(e.g. yourname@email.com)

Forgot Password?

    Or login with Facebook

    81 Millimeter Mortars Platoon battles Taliban through counter insurgency

    81 Millimeter Mortars Platoon battles Taliban through counter insurgency

    Photo By Cpl. Joshua Hines | U.S. Marine Corps 1st Lt. Robert E. Rain, platoon commander of 81 Millimeter Mortars...... read more read more

    MUSA QAL’EH, AFGHANISTAN

    11.23.2010

    Story by Cpl. Joshua Hines 

    Regimental Combat Team-2

    MUSA QAL’EH, Afghanistan – Counter-insurgency is the weapon of choice for the Marines of 1st Lt. Robert E. Rain’s platoon, the 81 Millimeter Mortars Platoon, attached to Company B, 1st Battalion, 8th Marines, Regimental Combat Team 2, who aim to provide security, support and friendship to the Afghan people.

    From the moment 1st Bn., 8th Marines, took control of its area of operation, Rain and his Marines’ mission has been marked by showing the Afghan nationals they are here to support them. Since then they have been hard at work building a strong relationship with the local Afghan people, said Capt. Ryan Gordinier, the assistant operations officer with Headquarters and Service Company.

    “[U.S. Marine Corps] 1st Lt. Rain is conducting full spectrum of counter-insurgency operations, which means hunting the enemy, protecting and bettering the lives of the Afghan people, and developing the Afghan national security forces,” said Gordinier.

    Some of the ways Rain and his Marines have conducted counter-insurgency operations is by bringing electricity and a water pump to the people. They also began a weekly meeting, otherwise known as a shura, that allows the people to express their concerns and work through problems.

    “Before we arrived here, there was no forum for the village elders to come together and discuss important issues, so I think the shuras have helped gain the support of the people immensely,” said Sgt. Joshua Gray, a 23-year-old squad leader with Mortars Platoon.

    The shuras allow the Marines to counteract the separation between the Afghan people and themselves. Because the Marines live away from the village, these shuras give them a chance to meet with the locals, outside of patrols.

    “It allows us to let the people know we’re legitimately doing our best to assist them while providing them security, and trying to give them a better life,” said Rain, a 26-year-old native of Dallas.

    With the weekly shura, Rain ties the local elders into the government leadership, said Gordinier.

    Winning over the people is a slow-going process, but by treating the people with respect and dignity the Marines have had a lot of success, said Staff Sgt. Jeremy J. Rugg, the joint tactical air controller attached to Bravo Company, 1st Bn., 8th Marines.

    “We go out to the village and talk to them and try to find out what problems they’re having,” said Rugg.

    Rain explained why his Marines have been able to reach the people.

    “The Marines out here are performing extremely well. Everyone has made a huge effort to interact with the people. Every patrol that goes out tries to sit down and have chai with someone, just to sit down, drink tea and really talk to them,” said Rain.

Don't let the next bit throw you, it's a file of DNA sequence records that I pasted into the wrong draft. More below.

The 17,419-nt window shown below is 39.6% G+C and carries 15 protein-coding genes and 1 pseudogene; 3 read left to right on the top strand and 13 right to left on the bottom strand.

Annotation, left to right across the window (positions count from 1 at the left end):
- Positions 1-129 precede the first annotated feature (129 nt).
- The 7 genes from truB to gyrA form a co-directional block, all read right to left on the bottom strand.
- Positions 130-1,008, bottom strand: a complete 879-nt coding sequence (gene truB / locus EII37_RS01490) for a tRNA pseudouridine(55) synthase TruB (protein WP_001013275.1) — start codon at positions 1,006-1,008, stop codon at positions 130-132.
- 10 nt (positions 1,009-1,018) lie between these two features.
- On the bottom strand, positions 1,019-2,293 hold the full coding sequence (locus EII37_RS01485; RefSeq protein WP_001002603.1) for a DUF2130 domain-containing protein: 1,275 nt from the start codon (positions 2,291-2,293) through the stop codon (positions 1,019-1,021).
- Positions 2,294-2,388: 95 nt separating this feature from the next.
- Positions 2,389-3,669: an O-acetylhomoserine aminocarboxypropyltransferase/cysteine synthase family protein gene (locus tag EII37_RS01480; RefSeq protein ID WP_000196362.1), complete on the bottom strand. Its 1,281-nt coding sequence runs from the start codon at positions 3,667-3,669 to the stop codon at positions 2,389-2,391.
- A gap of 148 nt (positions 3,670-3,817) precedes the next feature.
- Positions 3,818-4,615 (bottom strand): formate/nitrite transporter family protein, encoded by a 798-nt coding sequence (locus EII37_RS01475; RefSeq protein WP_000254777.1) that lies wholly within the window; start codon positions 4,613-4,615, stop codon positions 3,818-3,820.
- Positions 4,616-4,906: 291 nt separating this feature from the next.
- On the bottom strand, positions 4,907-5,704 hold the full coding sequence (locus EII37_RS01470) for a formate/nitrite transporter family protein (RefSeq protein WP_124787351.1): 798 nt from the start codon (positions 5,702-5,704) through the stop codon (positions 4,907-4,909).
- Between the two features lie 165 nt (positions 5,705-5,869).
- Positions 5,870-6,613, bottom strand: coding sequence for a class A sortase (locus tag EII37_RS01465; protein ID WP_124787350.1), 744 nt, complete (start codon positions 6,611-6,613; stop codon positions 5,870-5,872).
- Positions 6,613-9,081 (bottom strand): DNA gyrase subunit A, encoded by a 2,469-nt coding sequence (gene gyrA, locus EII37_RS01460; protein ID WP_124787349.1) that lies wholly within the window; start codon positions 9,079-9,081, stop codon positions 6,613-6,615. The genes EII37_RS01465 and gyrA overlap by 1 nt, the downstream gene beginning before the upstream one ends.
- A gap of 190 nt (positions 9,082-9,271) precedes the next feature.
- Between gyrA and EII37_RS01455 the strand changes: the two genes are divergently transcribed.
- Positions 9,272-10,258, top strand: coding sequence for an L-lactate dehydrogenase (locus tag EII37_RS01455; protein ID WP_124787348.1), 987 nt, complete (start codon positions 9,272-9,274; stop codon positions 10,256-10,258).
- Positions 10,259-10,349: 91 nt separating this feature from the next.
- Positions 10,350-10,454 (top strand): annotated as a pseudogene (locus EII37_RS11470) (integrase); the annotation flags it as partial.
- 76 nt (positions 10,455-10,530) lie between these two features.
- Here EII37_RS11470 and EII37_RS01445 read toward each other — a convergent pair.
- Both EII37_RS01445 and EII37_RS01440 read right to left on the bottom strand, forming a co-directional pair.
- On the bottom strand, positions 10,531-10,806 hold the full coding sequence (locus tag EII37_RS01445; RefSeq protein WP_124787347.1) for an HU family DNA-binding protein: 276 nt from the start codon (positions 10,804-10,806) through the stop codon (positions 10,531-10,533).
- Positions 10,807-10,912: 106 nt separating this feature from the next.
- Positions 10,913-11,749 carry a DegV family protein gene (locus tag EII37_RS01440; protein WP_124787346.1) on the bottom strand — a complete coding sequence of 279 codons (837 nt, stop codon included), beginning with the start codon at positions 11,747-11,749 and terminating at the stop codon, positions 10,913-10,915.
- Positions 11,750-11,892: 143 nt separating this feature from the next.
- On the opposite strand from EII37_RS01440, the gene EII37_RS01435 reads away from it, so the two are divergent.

Earning the peoples’ support has been one of the leading factors behind the Marines’ ability to find and safely destroy more than 24 improvised explosive devices, said Rugg.

    “We’ve found a lot of IED’s thanks to the locals, because we made a big point early on that we’re here to help the people, but we needed their help to do it,” said Rain. We let people know that if they told us where they found IED’s we could get rid of them and be able to better protect them.”

    With the locals information the Marines have been able to capture or kill more than 30 Taliban insurgents.

    Security has been increased in Darwaty by establishing a new security post to deal with the Taliban who were setting IED’s and threatening the people, said Rain.

    “So far, the feedback from the people has been great; the people continue to express their excitement and gratitude for the security we’re providing for the village,” said Rain.

    The security post in Darawaty will eventually be turned into a Marine and Afghan uniformed police partnered patrol base.

    “We have a great working relationship with the AUP. Every time we’ve been in contact with the enemy the AUP has rushed over in their trucks ready to jump in the fight and help us,” said Rain.

    Working alongside the AUP and Afghan National Army, the Marines have repelled the enemy’s attacks, while providing security for the locals.

    The Marines continued success in their mission hasn’t been come without a price as Rain’s Marines were dealt a heavy blow in early October when Staff Sgt. Glenn Silva, the platoon sergeant for 81 Millimeter Mortars Platoon, was severely wounded in an IED blast.

    “That was definitely a big loss for us, but the sergeant section leaders have done a phenomenal job, said Rain. They all continue to do an outstanding job carrying on the fight.”

    As 1st Bn., 8th Marines continues on in its deployment and with Rain and the Marines of the Mortars Platoon keeping counter-insurgency as their main goal, the Afghan people can rest assured that the Marines will continue to provide them security, support and friendship.

    LEAVE A COMMENT

    NEWS INFO

    Date Taken: 11.23.2010
    Date Posted: 11.23.2010 12:46
    Story ID: 60726
    Location: MUSA QAL’EH, AF

    Web Views: 2,195
    Downloads: 6
    Podcast Hits: 0

    PUBLIC DOMAIN